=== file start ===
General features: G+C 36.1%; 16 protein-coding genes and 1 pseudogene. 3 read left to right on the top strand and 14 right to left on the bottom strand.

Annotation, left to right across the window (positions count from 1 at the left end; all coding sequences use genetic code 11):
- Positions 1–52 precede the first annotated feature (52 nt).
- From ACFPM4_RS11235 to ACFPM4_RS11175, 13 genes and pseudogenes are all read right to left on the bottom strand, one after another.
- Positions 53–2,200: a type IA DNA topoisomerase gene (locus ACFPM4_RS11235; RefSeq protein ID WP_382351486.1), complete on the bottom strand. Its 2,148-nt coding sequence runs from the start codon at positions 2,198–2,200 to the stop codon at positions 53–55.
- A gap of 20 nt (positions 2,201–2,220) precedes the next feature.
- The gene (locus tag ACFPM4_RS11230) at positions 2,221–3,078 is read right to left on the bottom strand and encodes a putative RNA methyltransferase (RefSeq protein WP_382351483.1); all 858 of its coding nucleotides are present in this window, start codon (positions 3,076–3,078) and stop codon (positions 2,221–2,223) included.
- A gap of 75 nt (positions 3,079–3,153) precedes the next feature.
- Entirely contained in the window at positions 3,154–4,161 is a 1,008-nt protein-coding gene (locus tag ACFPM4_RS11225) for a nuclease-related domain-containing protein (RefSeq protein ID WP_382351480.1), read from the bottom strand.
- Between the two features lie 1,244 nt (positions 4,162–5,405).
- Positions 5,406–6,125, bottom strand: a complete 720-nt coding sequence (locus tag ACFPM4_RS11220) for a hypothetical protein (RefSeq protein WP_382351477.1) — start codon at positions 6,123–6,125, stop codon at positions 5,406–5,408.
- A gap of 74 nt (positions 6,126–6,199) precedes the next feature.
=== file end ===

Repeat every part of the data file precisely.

General features: G+C 36.1%; 16 protein-coding genes and 1 pseudogene. 3 read left to right on the top strand and 14 right to left on the bottom strand.

Annotation, left to right across the window (positions count from 1 at the left end; all coding sequences use genetic code 11):
- Positions 1–52 precede the first annotated feature (52 nt).
- From ACFPM4_RS11235 to ACFPM4_RS11175, 13 genes and pseudogenes are all read right to left on the bottom strand, one after another.
- Positions 53–2,200: a type IA DNA topoisomerase gene (locus ACFPM4_RS11235; RefSeq protein ID WP_382351486.1), complete on the bottom strand. Its 2,148-nt coding sequence runs from the start codon at positions 2,198–2,200 to the stop codon at positions 53–55.
- A gap of 20 nt (positions 2,201–2,220) precedes the next feature.
- The gene (locus tag ACFPM4_RS11230) at positions 2,221–3,078 is read right to left on the bottom strand and encodes a putative RNA methyltransferase (RefSeq protein WP_382351483.1); all 858 of its coding nucleotides are present in this window, start codon (positions 3,076–3,078) and stop codon (positions 2,221–2,223) included.
- A gap of 75 nt (positions 3,079–3,153) precedes the next feature.
- Entirely contained in the window at positions 3,154–4,161 is a 1,008-nt protein-coding gene (locus tag ACFPM4_RS11225) for a nuclease-related domain-containing protein (RefSeq protein ID WP_382351480.1), read from the bottom strand.
- Between the two features lie 1,244 nt (positions 4,162–5,405).
- Positions 5,406–6,125, bottom strand: a complete 720-nt coding sequence (locus tag ACFPM4_RS11220) for a hypothetical protein (RefSeq protein WP_382351477.1) — start codon at positions 6,123–6,125, stop codon at positions 5,406–5,408.
- A gap of 74 nt (positions 6,126–6,199) precedes the next feature.